You are hereA New Future for the Harlequin Filefish

A New Future for the Harlequin Filefish


By jml - Posted on 09 April 2009

Keeping and breeding Oxymonacanthus longirostris, a spectacular and challenging species

Story and photos by Matt Pedersen

The dazzling appearance of the Harlequin Filefish, a flamboyant little beauty with beaked snout and prominent Swiss-watch eyes, represents the very reason so many of us are drawn to marine aquariums. When in good health and full coloration, it is an arresting species and undeniably seductive for fishkeepers.

Common in the wild and found throughout the sprawling Indo-Pacific, from East Africa to Okinawa and Samoa, Oxymonacanthus longirostris is imported and offered for sale under a variety of common names, most often the Orangespotted Filefish (a common name also routinely applied to the west Atlantic species Cantherhines pullus), but also the Longnose Filefish or, in Australia, the Beaked Leatherjacket. Harlequin Filefish are typically offered at very affordable prices that often entice an uninitiated aquarist to make an impulse purchase.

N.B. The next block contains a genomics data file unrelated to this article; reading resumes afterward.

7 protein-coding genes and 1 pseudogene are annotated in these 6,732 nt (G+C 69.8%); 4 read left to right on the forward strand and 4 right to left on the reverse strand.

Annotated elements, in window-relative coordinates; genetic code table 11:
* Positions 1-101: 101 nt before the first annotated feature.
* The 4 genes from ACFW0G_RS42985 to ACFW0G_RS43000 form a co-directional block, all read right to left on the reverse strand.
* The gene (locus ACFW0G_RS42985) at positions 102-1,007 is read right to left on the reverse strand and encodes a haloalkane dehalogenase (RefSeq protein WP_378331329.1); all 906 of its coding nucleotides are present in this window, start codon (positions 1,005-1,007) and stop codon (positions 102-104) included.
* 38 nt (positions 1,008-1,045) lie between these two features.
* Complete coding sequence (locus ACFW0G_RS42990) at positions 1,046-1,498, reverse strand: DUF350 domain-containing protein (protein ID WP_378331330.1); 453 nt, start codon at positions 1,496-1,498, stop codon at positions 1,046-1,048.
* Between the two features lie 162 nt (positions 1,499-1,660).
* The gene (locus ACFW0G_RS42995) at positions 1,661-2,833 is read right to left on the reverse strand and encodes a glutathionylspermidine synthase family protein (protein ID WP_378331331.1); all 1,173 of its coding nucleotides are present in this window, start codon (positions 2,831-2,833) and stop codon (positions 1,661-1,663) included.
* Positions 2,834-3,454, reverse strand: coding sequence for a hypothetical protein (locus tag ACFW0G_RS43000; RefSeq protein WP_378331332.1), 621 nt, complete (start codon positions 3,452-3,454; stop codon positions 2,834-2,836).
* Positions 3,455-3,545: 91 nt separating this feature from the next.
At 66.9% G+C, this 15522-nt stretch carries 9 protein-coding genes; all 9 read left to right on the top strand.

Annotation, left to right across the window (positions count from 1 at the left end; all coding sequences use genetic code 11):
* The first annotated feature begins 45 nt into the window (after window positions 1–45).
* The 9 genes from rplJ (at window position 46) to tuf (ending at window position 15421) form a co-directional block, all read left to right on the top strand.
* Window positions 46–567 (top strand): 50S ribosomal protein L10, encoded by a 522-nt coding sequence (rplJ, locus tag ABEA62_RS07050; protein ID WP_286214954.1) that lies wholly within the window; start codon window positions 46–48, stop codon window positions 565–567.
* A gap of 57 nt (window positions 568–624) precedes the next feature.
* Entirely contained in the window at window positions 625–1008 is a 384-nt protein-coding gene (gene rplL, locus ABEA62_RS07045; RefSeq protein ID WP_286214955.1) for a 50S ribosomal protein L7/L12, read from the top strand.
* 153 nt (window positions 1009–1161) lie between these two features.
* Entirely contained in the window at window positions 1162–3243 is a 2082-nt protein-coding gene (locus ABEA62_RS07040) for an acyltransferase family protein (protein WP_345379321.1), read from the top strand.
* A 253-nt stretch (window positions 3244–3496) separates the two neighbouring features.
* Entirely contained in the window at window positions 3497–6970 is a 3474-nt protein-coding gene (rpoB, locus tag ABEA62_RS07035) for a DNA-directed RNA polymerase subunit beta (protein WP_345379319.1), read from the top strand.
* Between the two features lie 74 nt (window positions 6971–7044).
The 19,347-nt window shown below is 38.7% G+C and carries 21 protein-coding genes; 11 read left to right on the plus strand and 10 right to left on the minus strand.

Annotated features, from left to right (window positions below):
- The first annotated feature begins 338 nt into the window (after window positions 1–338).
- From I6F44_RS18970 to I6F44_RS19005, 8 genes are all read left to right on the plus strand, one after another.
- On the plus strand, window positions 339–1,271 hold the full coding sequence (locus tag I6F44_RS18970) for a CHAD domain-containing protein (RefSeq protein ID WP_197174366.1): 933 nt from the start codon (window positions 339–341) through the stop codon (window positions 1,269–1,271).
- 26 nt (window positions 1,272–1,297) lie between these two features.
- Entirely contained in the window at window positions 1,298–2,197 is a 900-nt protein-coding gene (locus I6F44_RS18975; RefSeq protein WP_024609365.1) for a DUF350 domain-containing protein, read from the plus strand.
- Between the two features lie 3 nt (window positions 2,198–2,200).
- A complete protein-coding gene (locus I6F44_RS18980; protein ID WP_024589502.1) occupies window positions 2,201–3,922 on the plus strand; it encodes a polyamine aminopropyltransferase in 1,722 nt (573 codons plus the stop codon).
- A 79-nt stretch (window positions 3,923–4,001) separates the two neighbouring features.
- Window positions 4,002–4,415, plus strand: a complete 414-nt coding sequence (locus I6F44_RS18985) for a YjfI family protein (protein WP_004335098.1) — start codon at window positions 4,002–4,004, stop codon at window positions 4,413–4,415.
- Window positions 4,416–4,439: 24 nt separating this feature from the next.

Only later does the hobbyist learn that the Harlequin Filefish is an obligate corallivore that experts say is “rarely alive for more than a week in captivity” and is “doomed to die,” a fish “best left in the ocean.” The pervasive information available suggests that this fish simply cannot be kept alive without live corals to feed on.

Those who attempt to keep this species risk the condemnation of their fellow aquarists, who often suggest returning the fish to the shop that sold it before it dies. What we might not consider is that this advice is often coming from people who have never attempted to keep the species—they are simply repeating what they’ve been told. This notion, which is decades old, is so firmly entrenched in hobby literature that most responsible aquarists never question it, and choose to admire this species in pictures or through the lens of a dive mask.
 


Excerpt from CORAL, March/April 2009. To read the full article, subscribe to CORAL and get a free instant downloadable copy of this and other stories.
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